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  • Writer's pictureBrent Ward

Real Estate Value is no longer driven by Location, Location, Location but by SUSTAINABILITY

ESG and Net Carbon Zero have illuminated markets. This created sustainability rules and investor shifts affecting asset valuation.

This shift has led to investors paying a premium for Green buildings, leaving the Brown buildings at a disadvantage.

Will this continue? Are ESG, Net Carbon Zero just buzzwords? With government legislation growing, pushing for environmental improvements, such as all electric commercial buildings, residential heat pumps, energy efficiency in all assets, this is not going away anytime soon. 28% of carbon emissions globally according to the World Green Building Council, are from operational activities, 11% from materials and construction. Buildings are a BIG target.

Investment strategy has had to change to encompass these initiatives and regulations. Not only are governments requiring greener buildings, but occupants are also.

As we near the SEC ruling on ESG reporting and what that means, everyone is going to want green buildings to keep their reportable numbers low. All of this is driving the change in investment strategy, in new building strategy.

Can an existing building get a Green Certification? The short answer is yes, the long answer is, with time and financial input. Here is the dilemma, pencil the costs of demolition and building new, or renovating to achieve Green Certification. Those costs now have to include the carbon that is being put in the landfill if the choice is to demolish. Cost is no longer the only factor; sustainability is growing larger as a factor.

Buildings with a Green Certification are getting lease rate premiums up to 23%, an 11% occupancy increase, and up to 43% sales price increase. Factor that into the cost of creating a Green Certified building and suddenly we see why the strategy of investors has changed.

All of that being said, let’s be real, a non-Green building in a prime area will still be more valuable than a Breen Building in a non-prime area, it will just take more of an investment to make it green to meet regulations and occupant demands.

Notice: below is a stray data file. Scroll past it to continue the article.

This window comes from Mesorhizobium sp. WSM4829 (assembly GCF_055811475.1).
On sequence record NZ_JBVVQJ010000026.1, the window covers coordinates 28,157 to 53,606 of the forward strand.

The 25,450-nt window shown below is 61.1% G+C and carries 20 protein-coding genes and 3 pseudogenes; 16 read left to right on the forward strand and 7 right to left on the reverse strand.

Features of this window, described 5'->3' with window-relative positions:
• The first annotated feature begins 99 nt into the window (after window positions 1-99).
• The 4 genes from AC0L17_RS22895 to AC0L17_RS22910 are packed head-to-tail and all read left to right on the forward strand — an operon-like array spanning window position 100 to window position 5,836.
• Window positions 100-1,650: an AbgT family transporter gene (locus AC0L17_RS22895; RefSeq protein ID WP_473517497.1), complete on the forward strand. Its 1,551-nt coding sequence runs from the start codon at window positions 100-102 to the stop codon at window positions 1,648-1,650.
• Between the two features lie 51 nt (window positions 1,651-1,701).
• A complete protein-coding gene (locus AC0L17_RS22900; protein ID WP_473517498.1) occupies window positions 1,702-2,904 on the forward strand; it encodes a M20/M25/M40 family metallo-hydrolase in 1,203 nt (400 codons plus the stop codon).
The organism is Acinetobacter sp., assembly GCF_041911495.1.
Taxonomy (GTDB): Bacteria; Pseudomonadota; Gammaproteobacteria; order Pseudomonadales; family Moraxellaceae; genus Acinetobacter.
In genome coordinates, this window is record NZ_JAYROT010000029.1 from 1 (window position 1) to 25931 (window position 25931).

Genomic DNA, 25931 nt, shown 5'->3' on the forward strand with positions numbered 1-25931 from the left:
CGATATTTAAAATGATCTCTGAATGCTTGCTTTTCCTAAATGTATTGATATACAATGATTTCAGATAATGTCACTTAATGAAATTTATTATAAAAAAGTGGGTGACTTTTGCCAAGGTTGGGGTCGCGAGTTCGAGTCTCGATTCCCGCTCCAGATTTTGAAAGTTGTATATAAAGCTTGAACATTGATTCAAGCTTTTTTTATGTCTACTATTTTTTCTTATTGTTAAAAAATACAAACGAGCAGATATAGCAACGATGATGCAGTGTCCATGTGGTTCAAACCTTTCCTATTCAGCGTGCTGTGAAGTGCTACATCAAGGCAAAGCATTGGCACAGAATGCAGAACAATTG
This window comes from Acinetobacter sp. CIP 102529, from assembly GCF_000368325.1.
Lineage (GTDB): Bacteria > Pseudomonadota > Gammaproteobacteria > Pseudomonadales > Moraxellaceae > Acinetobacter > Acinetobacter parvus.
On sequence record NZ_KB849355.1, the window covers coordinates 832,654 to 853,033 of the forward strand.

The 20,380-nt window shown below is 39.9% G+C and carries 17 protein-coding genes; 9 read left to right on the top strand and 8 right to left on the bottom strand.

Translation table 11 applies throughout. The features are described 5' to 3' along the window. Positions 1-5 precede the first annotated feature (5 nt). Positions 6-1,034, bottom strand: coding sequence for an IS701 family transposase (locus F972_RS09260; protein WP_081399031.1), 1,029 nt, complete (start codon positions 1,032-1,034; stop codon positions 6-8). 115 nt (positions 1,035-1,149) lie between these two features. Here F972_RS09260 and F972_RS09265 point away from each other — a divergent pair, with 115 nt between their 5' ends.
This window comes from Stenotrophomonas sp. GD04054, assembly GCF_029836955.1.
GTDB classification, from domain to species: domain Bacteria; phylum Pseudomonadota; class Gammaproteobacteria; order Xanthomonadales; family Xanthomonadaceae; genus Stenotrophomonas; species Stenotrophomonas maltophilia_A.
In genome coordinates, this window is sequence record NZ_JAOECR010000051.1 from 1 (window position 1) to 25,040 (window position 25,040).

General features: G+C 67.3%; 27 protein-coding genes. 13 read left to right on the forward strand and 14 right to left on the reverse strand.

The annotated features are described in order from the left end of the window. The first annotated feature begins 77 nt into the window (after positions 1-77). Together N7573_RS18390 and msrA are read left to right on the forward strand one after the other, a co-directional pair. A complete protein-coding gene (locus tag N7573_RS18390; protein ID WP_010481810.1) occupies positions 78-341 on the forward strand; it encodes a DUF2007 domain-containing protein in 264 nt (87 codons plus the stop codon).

So, what are the primary areas to look at to become Sustainable?

  1. Energy Efficiency – The time is now to make a transformative shift in managing our energy consumption. LED lighting, Smart Building Technologies like occupancy sensors and automation will adjust lighting and HVAC to match the occupancy load. Renewable energy sources, efficient motors have a big impact as well.

  2. Water Conservation – Water efficient fixtures, native plantings, recycling water, moisture sensing watering systems all contribute.

  3. Waste Reduction and Recycling – 75% is the estimated amount of waste that is recyclable according to the EPA. Waste segregation, composting, water bottle fill stations…

  4. Indoor Environment Quality – Healthy indoor environment is not just clean air and ventilation, it means choosing finishes that emit less or no VOCs, adding green walls, cleaning with green products, natural light in order to create a sense of well-being.

  5. Sustainable Procurement – Sourcing environmentally friendly products for in house use, and for our production will contribute to sustainability goals. Prioritizing local suppliers to minimize shipping distances and carbon emissions, considering life-cycle assessments of products, and partnering with other Green Vendors encourages others to become green.

  6. Green Certificates and Standards – There are several options available to certify your building, New or Existing:

    1. LEED

    2. BREEAM

    3. Green Globes Certification

    4. WELL

    5. Fitwell

  7. Employee Engagement and Education – This is crucial for a successful implementation of a sustainability program. Workshops, Trainings educate employees on the why, who, value, practicality of the program and will carry over to their private lives. Allowing the employees to drive the initiative, set the goals and priorities fosters a sense of responsibility and collective commitment.

  8. Monitoring, Measuring and Reporting – Know where you are, set KPIs publicize the gains however small they might be, will encourage all to continue with the program. Transparency in the achievements, failures and accountability encourages all to pitch in and make it a reality. Continuous improvement based on data and feedback fosters a sustainability culture and drives advancement of the process.

The determination of a building / company being Green is no longer a subjective analysis, it is fully DATA driven. Green Building Certifications are key, ESG numbers verified and reported, and yes market value and occupancy have become part of the equation. To accomplish this goal, Businesses, Investors need help, someone with a team behind them to truly analyze every aspect of a business /building to put a proper program together and follow it through to the profitable end.

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